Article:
Riak Secondary Index Limits

Sean Cribbs sean at basho.com
Fri Aug 29 09:46:54 EDT 2014


I made a minor mistake in my example, the PrimaryKey is part of the
index key, whereas the value contains nothing. It's more like this:

{i, IndexName, IndexTerm, PrimaryKey} => <<>>

So for the initial seek, we construct a key like so:

{i, <<"foobar_bin">>, <<"baz">>, <<>>}

On Fri, Aug 29, 2014 at 8:44 AM, Sean Cribbs <sean at basho.com> wrote:
> Hi Bryan,
>
> Index entries are just keys in LevelDB like normal values are. So,
> performance is relatively constant at write time but is O(N) at read
> (because you are scanning the index). The high-cardinality term will
> definitely be expensive to enumerate, but the low-cardinality terms
> will be much less so. The index entries in LevelDB look roughly like
> this:
>
> {i, IndexName, IndexTerm} => PrimaryKey
>
> Since the keys are encoded with sext, we encode the start key of the
> range (or the equality query), start an iterator and then seek to that
> start key and start reading values. When a key is reached that exceeds
> the range or equality query, we stop iterating.
>
> Of course, that is an oversimplification, there are issues with
> backpressure from the request coordinator process against the
> iterators, streaming merge sort if you want the results back in order
> or paginated, etc. Also, all 2I queries are run via coverage, which
> ensures that the entire keyspace is "covered" but hits most if not all
> nodes in the cluster.
>
> On Thu, Aug 28, 2014 at 9:18 PM, Bryan <bryan at go-factory.net> wrote:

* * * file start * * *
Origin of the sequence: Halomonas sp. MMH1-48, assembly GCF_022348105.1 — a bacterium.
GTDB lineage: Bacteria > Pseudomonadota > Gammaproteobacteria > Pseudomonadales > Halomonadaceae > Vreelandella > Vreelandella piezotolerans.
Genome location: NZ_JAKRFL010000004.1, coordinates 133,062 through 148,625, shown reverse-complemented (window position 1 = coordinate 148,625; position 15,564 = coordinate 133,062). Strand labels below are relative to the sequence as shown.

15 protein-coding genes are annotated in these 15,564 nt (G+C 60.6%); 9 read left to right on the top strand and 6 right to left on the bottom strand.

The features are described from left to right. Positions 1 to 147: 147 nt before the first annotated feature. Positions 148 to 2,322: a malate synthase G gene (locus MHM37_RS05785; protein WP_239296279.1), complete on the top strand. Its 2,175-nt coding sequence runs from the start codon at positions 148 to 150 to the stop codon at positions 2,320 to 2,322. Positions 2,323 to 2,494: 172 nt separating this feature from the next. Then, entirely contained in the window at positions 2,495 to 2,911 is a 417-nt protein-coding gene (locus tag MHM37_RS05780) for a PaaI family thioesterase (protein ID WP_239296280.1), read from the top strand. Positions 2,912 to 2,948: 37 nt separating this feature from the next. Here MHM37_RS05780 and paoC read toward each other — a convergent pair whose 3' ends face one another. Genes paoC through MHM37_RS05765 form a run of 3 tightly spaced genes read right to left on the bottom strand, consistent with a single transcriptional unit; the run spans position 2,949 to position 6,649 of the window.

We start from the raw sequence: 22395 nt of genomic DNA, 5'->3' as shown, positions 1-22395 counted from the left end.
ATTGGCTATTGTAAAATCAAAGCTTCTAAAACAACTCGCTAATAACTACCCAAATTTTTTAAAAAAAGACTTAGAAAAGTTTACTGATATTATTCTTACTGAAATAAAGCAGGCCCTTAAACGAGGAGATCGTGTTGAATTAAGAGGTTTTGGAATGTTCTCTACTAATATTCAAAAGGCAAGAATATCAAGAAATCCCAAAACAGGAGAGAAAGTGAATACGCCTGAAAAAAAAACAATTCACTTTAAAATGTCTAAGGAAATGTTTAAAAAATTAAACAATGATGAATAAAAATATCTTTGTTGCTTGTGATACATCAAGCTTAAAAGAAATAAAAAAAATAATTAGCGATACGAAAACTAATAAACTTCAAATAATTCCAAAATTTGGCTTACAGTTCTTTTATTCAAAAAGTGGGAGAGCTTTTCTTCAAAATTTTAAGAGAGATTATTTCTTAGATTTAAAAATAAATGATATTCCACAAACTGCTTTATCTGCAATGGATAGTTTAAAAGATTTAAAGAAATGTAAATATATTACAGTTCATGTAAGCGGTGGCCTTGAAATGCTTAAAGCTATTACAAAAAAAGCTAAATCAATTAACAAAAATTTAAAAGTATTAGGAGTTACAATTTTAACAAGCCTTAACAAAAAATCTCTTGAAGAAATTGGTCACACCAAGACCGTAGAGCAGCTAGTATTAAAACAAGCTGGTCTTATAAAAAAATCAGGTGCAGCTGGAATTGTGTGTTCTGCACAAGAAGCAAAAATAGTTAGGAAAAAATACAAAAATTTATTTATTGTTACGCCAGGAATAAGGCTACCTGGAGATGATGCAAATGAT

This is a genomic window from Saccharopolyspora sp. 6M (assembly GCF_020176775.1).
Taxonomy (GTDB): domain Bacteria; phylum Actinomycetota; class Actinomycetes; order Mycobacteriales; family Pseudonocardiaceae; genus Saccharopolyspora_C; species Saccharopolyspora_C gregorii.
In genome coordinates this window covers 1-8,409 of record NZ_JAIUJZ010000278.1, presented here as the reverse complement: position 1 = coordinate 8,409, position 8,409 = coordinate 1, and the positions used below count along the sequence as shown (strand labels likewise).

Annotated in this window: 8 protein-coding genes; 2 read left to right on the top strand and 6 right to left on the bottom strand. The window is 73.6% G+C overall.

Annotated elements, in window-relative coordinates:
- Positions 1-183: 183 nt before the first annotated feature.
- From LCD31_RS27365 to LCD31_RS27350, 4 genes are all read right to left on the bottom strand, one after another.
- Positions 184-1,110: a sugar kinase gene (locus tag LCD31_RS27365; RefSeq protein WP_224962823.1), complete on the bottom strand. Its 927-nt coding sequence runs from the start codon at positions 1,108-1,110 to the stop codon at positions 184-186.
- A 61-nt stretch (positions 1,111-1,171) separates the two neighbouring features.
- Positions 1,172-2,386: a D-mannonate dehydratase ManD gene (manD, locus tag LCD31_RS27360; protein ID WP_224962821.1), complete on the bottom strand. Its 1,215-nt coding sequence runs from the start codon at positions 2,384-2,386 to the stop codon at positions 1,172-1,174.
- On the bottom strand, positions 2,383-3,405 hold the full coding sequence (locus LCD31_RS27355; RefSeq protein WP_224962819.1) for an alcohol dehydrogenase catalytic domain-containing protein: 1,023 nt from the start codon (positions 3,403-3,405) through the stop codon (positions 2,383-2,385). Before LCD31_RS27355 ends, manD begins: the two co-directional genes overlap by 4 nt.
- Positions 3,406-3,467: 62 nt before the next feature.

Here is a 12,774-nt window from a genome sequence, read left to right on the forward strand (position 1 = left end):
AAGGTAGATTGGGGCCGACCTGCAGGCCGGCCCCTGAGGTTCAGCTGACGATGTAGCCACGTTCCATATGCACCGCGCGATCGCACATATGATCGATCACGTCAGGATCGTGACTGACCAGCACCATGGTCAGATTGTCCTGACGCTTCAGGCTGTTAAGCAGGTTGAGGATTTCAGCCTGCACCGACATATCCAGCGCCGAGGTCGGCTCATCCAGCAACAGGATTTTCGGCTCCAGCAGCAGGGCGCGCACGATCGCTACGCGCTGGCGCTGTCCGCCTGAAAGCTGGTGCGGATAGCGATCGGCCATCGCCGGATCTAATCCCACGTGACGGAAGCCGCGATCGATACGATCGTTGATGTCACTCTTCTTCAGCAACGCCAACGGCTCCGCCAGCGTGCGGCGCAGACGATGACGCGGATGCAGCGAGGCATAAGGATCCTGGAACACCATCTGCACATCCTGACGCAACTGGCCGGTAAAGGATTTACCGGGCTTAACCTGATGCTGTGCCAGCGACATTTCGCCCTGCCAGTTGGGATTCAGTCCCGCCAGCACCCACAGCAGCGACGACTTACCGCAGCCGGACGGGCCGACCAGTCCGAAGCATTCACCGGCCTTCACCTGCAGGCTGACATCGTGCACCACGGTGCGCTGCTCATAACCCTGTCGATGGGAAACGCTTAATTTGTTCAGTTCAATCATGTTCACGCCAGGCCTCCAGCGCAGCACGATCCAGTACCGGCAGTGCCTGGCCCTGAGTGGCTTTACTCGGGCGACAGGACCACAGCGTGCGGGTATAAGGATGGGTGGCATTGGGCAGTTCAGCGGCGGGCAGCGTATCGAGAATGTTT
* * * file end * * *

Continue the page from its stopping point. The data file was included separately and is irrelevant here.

>> Hi Everyone,
>>
>> Apologies as this has probably been asked before. Unfortunately I have not
>> been able to parse through the list serve to find a reasonable answer and
>> the Basho wiki docs seem to be missing this information. I have read up on
>> the secondary index docs.
>>
>> I am interested to better understand how the secondary indexes perform when
>> there is a very low distribution of values that are indexed. For example,
>> lets say I have a bucket with 1 million objects that I create a secondary
>> index on. Now lets say the index is on a value that has an uneven
>> distribution where one of the values is not selective while the others are,
>> such that 60% of the values fall into a single indexed value, while the
>> remaining 40% have a good distribution.
>>
>> For example, I have a record (i.e. object) where the indexed field is
>> ‘foobar_bin'. I have 1 million objects in the bucket that have 100 unique
>> ‘foobar’ values distributed over the 1 million objects. One of the values
>> repeats for 60% of the records (600K) and the rest have an even distribution
>> of about 4%.
>>
>> How will the secondary indexes perform with this and is this an appropriate
>> use of the secondary indexes? Finally, what I have read is not completely
>> clear on what happens if the indexed value is updated when the value has
>> such a low degree of selectivity?
>>
>> We have less than 512 partitions and are using the erlang client.
>>
>> Thanks in advance - any insights will be much appreciated!
>>
>>
>> Cheers,
>> Bryan
>>
>> ----
>>
>> Bryan Hughes
>> Go Factory
>> http://www.go-factory.net
>>
>> _______________________________________________
>> riak-users mailing list
>> riak-users at lists.basho.com
>> http://lists.basho.com/mailman/listinfo/riak-users_lists.basho.com
>>
>
>
>
> --
> Sean Cribbs <sean at basho.com>
> Software Engineer
> Basho Technologies, Inc.
> http://basho.com/



-- 
Sean Cribbs <sean at basho.com>
Software Engineer
Basho Technologies, Inc.
http://basho.com/




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